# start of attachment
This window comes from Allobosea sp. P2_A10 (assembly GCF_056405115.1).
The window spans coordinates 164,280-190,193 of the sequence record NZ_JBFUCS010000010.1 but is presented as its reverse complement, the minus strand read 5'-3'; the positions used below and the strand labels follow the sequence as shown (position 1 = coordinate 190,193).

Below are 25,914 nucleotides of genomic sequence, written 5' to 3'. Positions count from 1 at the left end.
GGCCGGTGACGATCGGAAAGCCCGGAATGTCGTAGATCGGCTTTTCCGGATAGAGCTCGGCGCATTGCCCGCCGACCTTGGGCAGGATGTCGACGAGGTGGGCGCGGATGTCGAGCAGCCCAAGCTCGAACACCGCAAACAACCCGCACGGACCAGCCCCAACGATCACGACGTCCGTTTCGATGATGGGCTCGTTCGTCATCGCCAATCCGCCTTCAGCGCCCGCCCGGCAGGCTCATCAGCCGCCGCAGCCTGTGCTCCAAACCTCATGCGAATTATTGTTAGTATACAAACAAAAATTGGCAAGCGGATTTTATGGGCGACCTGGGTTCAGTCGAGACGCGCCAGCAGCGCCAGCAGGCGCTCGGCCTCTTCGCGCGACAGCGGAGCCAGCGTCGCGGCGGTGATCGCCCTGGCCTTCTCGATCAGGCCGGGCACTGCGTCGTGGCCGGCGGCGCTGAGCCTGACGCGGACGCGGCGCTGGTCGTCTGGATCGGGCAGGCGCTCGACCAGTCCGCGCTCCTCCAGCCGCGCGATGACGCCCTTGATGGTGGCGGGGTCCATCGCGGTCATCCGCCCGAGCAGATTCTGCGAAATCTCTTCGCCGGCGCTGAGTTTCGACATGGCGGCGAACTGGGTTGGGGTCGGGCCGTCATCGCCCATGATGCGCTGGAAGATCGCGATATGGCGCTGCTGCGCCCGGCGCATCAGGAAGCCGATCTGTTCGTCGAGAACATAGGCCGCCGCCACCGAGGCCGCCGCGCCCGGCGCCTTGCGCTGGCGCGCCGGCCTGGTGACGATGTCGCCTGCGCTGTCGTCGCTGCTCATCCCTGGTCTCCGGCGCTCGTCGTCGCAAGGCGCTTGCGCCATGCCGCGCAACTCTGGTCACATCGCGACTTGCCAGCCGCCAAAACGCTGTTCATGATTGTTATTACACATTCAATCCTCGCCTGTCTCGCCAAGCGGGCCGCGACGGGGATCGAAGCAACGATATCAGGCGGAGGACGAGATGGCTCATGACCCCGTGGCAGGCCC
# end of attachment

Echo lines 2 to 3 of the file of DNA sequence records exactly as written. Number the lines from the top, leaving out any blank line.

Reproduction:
The window spans coordinates 164,280-190,193 of the sequence record NZ_JBFUCS010000010.1 but is presented as its reverse complement, the minus strand read 5'-3'; the positions used below and the strand labels follow the sequence as shown (position 1 = coordinate 190,193).

Below are 25,914 nucleotides of genomic sequence, written 5' to 3'. Positions count from 1 at the left end.